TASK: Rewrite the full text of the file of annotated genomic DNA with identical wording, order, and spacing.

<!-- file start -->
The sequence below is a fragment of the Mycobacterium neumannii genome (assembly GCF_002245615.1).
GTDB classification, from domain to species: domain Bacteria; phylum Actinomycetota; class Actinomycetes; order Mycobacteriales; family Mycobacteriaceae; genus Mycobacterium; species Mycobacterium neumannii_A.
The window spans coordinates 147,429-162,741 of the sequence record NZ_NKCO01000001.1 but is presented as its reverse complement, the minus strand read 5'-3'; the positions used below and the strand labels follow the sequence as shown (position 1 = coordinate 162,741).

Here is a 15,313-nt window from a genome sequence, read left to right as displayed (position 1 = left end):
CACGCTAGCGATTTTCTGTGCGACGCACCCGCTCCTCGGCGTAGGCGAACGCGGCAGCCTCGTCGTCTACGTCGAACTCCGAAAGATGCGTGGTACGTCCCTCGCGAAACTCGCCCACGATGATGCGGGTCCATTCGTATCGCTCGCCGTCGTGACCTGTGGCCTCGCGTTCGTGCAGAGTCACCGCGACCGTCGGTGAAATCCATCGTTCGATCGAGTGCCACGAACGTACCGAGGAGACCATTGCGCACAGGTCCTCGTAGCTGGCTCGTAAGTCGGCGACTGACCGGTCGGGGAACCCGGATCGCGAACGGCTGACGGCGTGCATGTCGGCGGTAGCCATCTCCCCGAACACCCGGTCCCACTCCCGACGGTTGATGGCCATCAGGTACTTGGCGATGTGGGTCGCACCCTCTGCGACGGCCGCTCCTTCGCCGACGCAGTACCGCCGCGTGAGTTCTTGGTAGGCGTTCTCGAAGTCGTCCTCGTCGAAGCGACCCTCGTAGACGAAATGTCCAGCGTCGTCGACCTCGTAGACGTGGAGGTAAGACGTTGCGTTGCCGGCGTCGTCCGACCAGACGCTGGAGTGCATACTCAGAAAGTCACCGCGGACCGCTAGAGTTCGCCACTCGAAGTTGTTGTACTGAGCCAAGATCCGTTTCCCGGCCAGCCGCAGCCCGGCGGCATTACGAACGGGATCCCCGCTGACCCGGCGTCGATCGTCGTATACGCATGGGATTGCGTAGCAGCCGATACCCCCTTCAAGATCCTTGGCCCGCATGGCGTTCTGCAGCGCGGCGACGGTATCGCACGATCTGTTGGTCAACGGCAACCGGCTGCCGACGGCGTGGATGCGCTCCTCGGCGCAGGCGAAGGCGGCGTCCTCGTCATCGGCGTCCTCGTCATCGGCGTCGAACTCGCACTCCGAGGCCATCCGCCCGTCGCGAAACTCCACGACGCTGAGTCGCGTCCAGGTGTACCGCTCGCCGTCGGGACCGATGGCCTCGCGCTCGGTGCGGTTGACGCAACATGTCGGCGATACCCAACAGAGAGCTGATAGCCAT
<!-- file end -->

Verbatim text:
The sequence below is a fragment of the Mycobacterium neumannii genome (assembly GCF_002245615.1).
GTDB classification, from domain to species: domain Bacteria; phylum Actinomycetota; class Actinomycetes; order Mycobacteriales; family Mycobacteriaceae; genus Mycobacterium; species Mycobacterium neumannii_A.
The window spans coordinates 147,429-162,741 of the sequence record NZ_NKCO01000001.1 but is presented as its reverse complement, the minus strand read 5'-3'; the positions used below and the strand labels follow the sequence as shown (position 1 = coordinate 162,741).

Here is a 15,313-nt window from a genome sequence, read left to right as displayed (position 1 = left end):
CACGCTAGCGATTTTCTGTGCGACGCACCCGCTCCTCGGCGTAGGCGAACGCGGCAGCCTCGTCGTCTACGTCGAACTCCGAAAGATGCGTGGTACGTCCCTCGCGAAACTCGCCCACGATGATGCGGGTCCATTCGTATCGCTCGCCGTCGTGACCTGTGGCCTCGCGTTCGTGCAGAGTCACCGCGACCGTCGGTGAAATCCATCGTTCGATCGAGTGCCACGAACGTACCGAGGAGACCATTGCGCACAGGTCCTCGTAGCTGGCTCGTAAGTCGGCGACTGACCGGTCGGGGAACCCGGATCGCGAACGGCTGACGGCGTGCATGTCGGCGGTAGCCATCTCCCCGAACACCCGGTCCCACTCCCGACGGTTGATGGCCATCAGGTACTTGGCGATGTGGGTCGCACCCTCTGCGACGGCCGCTCCTTCGCCGACGCAGTACCGCCGCGTGAGTTCTTGGTAGGCGTTCTCGAAGTCGTCCTCGTCGAAGCGACCCTCGTAGACGAAATGTCCAGCGTCGTCGACCTCGTAGACGTGGAGGTAAGACGTTGCGTTGCCGGCGTCGTCCGACCAGACGCTGGAGTGCATACTCAGAAAGTCACCGCGGACCGCTAGAGTTCGCCACTCGAAGTTGTTGTACTGAGCCAAGATCCGTTTCCCGGCCAGCCGCAGCCCGGCGGCATTACGAACGGGATCCCCGCTGACCCGGCGTCGATCGTCGTATACGCATGGGATTGCGTAGCAGCCGATACCCCCTTCAAGATCCTTGGCCCGCATGGCGTTCTGCAGCGCGGCGACGGTATCGCACGATCTGTTGGTCAACGGCAACCGGCTGCCGACGGCGTGGATGCGCTCCTCGGCGCAGGCGAAGGCGGCGTCCTCGTCATCGGCGTCCTCGTCATCGGCGTCGAACTCGCACTCCGAGGCCATCCGCCCGTCGCGAAACTCCACGACGCTGAGTCGCGTCCAGGTGTACCGCTCGCCGTCGGGACCGATGGCCTCGCGCTCGGTGCGGTTGACGCAACATGTCGGCGATACCCAACAGAGAGCTGATAGCCAT